In 2007, the National Academy of Scholars (NAS) published The Scandal of Social Work Education, a report contending that social work education had become politicized to the extent that "dogma, tendentiousness, and coerced intellectual conformity were becoming integral to the definition of the field" (NAS, 2007a, p. 4). Comparing contemporary social work education "against traditional academic ideals of open-inquiry, partisan disengagement, and intellectual pluralism," the report concluded, "the results are scandalous" (NAS, 2007b, p. 1). Is it true, as the NAS report suggested, that social work education is characteristically dogmatic and doctrinaire, occasionally compromising students' first amendment rights and subverting "the intellectual foundations on which the modern university is based--the honest, rigorous, and, to the extent possible, open-minded search for truth" (NAS, 2007b, p. 1)? Unfortunately, I believe it is.
Tenaciously held but critically unexamined beliefs also corrupt the scientific process in social work and allied fields. Researchers may act (consciously or unconsciously) in ways that reinforce their ideological biases. "True believers" ignore empirical findings at odds with their beliefs or artfully reinterpret even the most damning results in terms that support their favored positions. Prevailing paradigmatic accounts of social problems and proponents of those accounts frequently close off some avenues of inquiry altogether, particularly in cases in which new theories and data might undermine entrenched and politically useful perspectives.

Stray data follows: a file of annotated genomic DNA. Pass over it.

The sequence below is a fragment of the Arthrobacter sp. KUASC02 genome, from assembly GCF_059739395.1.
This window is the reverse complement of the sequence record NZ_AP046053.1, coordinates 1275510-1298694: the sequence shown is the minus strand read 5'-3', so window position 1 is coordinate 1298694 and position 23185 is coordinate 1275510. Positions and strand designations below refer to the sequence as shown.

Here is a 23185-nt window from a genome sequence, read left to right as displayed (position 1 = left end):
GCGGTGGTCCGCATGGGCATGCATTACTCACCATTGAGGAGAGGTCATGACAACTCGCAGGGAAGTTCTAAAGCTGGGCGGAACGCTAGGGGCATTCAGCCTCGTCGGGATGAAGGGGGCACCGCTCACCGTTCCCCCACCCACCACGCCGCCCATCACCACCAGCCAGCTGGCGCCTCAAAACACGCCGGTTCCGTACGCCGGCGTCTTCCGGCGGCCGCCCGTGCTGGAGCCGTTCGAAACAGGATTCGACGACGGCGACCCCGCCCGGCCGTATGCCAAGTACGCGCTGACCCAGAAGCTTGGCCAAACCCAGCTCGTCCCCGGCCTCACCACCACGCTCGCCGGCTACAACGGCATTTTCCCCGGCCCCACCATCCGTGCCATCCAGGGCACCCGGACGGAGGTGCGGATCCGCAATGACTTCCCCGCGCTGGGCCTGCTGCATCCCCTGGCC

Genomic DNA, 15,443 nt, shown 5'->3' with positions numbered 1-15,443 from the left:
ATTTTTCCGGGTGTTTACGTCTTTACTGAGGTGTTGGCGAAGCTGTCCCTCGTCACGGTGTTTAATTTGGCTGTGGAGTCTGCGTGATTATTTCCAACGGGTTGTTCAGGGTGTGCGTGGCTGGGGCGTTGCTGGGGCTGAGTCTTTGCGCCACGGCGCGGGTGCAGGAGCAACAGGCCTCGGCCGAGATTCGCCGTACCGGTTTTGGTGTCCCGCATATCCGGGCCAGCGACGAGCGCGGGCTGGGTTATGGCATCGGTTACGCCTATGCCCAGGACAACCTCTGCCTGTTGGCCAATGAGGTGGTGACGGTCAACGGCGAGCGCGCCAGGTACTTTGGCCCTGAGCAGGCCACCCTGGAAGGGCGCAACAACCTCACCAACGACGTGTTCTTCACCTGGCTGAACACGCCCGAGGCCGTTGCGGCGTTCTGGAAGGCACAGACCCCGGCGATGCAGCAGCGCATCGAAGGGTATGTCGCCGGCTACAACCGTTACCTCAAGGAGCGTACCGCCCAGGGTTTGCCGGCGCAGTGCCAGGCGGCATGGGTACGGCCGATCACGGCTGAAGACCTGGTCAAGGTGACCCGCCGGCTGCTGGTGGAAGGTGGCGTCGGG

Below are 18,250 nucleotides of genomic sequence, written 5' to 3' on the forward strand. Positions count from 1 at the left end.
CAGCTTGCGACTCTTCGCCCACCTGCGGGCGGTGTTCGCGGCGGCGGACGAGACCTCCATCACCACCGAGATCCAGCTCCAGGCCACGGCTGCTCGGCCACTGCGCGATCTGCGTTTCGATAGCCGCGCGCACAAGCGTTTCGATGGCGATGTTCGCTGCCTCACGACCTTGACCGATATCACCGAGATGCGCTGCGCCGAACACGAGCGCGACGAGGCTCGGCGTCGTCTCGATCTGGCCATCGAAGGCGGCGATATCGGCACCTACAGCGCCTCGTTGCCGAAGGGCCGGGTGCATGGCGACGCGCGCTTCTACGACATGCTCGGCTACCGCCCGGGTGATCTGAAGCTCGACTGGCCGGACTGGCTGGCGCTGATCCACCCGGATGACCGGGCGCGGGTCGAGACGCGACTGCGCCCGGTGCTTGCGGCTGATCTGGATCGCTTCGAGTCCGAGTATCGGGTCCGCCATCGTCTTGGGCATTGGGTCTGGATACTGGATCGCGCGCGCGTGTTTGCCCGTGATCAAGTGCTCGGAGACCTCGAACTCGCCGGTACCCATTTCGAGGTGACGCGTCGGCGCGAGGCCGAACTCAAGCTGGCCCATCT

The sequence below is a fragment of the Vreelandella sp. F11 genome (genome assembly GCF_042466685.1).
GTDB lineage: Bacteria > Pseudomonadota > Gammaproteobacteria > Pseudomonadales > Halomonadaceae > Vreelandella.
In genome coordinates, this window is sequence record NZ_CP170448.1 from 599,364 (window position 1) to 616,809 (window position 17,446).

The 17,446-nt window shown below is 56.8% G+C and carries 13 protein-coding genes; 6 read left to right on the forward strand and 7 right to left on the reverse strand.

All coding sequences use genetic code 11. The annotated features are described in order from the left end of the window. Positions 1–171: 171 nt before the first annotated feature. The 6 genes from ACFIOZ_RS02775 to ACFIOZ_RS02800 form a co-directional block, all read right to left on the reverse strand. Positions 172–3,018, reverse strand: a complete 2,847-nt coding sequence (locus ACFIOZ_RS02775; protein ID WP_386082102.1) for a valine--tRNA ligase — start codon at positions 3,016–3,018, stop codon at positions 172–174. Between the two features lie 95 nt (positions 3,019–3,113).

Several key areas of research related to human sexuality provide useful examples of the stultifying effects of rigid ideological beliefs on scientific progress.
CHILD SEXUAL ABUSE (CSA)
Susan Clancy ignited a firestorm of criticism with the publication of her book The Trauma Myth (2009), a research-based polemic repudiating the traumatogenic theory--the dominant theory in the CSA area for nearly 40 years. The traumatogenic theory purportedly explained the manner by which CSA produces adverse long-term consequences and was founded on three key assumptions: long-term effects of CSA are primarily a function of trauma experienced at the time of abuse; effects of such trauma on functioning later in life are direct in nature; and CSA varies in the extent to which it is traumatizing, with greater severity of trauma leading to more deleterious long-term outcomes (Clancy, 2009).
Clancy cited her own research and that of other investigators to argue that most victims of CSA were not subjected to violence or otherwise traumatized at the time of their victimization but, rather, typically experienced feelings of confusion. She also identified a far greater role for indirect than for direct effects of CSA on functional outcomes in adulthood. Once victims fully appreciated the nature of their CSA experiences (usually in adolescence or young adulthood), they frequently reported that they felt betrayed by the abuser, blamed themselves for the abuse, and felt ashamed of their involvement in the CSA event(s). Disclosures of CSA were often greeted with disbelief or minimization of the effects or nature of the reported abuse, or the victim was outright blamed for the abuse.
Clancy (2009) contended that although the traumatogenic theory has done much to heighten society's awareness of CSA, it has done little for victims--in part because it does not accurately characterize the nature of most victims' abuse experiences or the processes by which CSA produces adverse outcomes in adulthood:
First, and most obviously, sexual abuse, for most victims is...